Christopher A. Brand, served in 21st Connecticut Regiment, Company K, out of Plainfield, Connecticut as a Sergeant-Major. He was the son of Christopher Crandall Brand and TemperanceAllen. Christopher Brand survived the Civil War and married Elizabeth Buckley, he had five children, andis listed on the 1870 census as a bookkeeper. He died in Providence, Rhode Island on April 23, 1900.
Lieutenant Henry R. Jennings, First Lieutenant, 21st Regiment Connecticut, wounded at Battle of Chaffin's Farm, 09/29/1864 and died of pneumonia at Fort Harrison on 11/20/1864. Henry R. Jennings shows up on the 1850 census as a 13-year-old living with the Brown Family (Joseph and Deborah) in Stonington, Ct. He shows up on the 1860 census living in a Boarding House in Groton, CT. He married Rosie Fallon, and had a daughter, Carrie Lillian Jennings in September of 1861. He joined the Stonington Company E, 21st Regiment of Connecticut Volunteers on August 9, 1862
Robert Watkinson Huntington was the first born son of Judge Samuel Howard Huntington and Sarah Blair Watkinson Huntington and was born on December 2, 1840. He was born in West Hartford and attended Trinity College in the fall of 1860, but left on April 23, 1861 to enlist in the Civil War under Captain Joseph Roswell Hawley's, Company B, 1st Connecticut Volunteer Regiment. He applied for a commission to the United States Marine Corp, and upon passing the admission exam he was commissioned 2nd Lieutenant. He was assigned to the Marine Barracks, Navy Yard, Washington, D.C. Huntington was involved in the first major land battle of the Civil War, known to the Union as the First Bull Run, known to the Confederacy as Manassas, fought on Sunday, July 21, 1861, which resulted in a destructive defeat of the Union forces. The Judge Samuel Huntington, Robert's father wrote an anxious letter to this wife (the letter is online and dated July 21, 1861- not included in the book) about the outcome of the battle and how he did not know if their son was dead or alive. Here are the words he wrote to his wife upon hearing their son was safe:“Washington July 22d ‘61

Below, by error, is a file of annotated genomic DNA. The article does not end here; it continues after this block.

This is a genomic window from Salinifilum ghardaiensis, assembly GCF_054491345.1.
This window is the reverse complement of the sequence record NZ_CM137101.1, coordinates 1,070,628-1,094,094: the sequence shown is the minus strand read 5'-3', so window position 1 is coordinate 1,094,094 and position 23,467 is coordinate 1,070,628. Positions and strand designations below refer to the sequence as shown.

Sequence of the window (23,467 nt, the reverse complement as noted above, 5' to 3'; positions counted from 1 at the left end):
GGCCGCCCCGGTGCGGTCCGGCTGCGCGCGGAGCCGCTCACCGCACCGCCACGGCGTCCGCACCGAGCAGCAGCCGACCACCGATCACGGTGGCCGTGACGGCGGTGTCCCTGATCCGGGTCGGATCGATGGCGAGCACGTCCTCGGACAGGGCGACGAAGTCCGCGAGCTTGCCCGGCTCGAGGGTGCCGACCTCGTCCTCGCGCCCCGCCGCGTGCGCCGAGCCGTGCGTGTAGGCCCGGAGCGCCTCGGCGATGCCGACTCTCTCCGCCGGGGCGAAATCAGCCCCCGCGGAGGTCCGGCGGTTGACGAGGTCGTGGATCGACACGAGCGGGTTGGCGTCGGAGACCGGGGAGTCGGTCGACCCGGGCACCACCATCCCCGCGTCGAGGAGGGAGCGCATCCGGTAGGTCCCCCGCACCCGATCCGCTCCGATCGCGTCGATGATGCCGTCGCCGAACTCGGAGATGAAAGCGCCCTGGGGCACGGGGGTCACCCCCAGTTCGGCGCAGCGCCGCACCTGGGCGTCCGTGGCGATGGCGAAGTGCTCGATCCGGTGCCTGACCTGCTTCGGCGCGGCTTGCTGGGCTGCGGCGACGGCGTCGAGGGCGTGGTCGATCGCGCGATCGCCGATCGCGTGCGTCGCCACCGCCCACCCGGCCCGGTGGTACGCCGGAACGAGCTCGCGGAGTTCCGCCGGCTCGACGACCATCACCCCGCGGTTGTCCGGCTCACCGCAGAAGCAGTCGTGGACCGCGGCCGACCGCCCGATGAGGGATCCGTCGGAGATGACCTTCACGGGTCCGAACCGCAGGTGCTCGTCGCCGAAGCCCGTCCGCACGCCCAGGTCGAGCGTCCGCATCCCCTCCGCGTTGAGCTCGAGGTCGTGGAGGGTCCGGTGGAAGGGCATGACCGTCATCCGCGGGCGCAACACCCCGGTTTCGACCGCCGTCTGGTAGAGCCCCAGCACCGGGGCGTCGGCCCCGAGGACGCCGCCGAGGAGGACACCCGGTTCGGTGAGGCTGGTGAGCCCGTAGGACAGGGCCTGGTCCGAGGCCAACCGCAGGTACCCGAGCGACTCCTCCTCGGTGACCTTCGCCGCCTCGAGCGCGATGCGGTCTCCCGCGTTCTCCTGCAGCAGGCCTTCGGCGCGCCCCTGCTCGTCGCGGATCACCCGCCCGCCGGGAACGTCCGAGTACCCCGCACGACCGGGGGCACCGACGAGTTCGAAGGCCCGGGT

My Dear Wife
The defeat & rout of our troops has been total & most destructive.
Robert is safe - He was in a very severe part of the fight - I have just parted with him from the Barracks - where he had himself, & was trying to get some rest. He thinks about thirty of the Marines were killed [the actual Marine Corps casualties of the battle were 9 killed, 19 wounded, and 6 missing].
Hitchcock one of the young Lieutenants was instantly killed by a cannon ball [which severed his head] - Hale, another was wounded in the leg - Major Zelin [Jacob Zeilin] was wounded in the arm. I have only time to say that Robert is well as when he left. I am too much disturbed to write more now -
Let us thank a merciful God that our son, was [spared] through such destruction of human life.
Your S. H. Huntington”
[Samuel Howard Huntington]
Lieutenant Huntington was attached to the Marine Guard of the U.S.S. Jamestown from June of 1861 to September 1865. He was promoted to Captain on June 24, 1864. On November 6, 1865, Captain Huntington returned to Norwich to marry Jane Lathrop Trumbull. She was 21 years old and the daughter of Daniel Lathrop Trumbull of Revolutionary War fame, and Alexandrine Navarre (Wilson) Trumbull. Jane was born on September 9, 1844, at Norwich, Connecticut and died on March 9, 1869 at Charlestown, Boston, Massachusetts. Of that union two sons were born: Robert Watkinson Huntington, Jr., (later president of the Hartford Insurance Company at Hartford, Connecticut) and the Reverend Daniel Trumbull Huntington, Bishop of the Missionary Diocese of the Protestant Episcopal Church at Anking, China.
His second marriage was to Elizabeth Sherburne Whipple, on September 17, 1875 at Portsmouth, Rockingham County, New Hampshire. She was born on August 15, 1845 to Major General Amiel W. Whipple (West Point Class of 1841) and Ellen Mary (Sherburne) Whipple. General Whipple was killed at the Battle of Chancellorsville, Virginia, May 1-4, 1863. The sole issue of this union was their daughter, Eleanor Sherburne (Huntington) Wayland, born at Portsmouth, New Hampshire on July 13, 1883.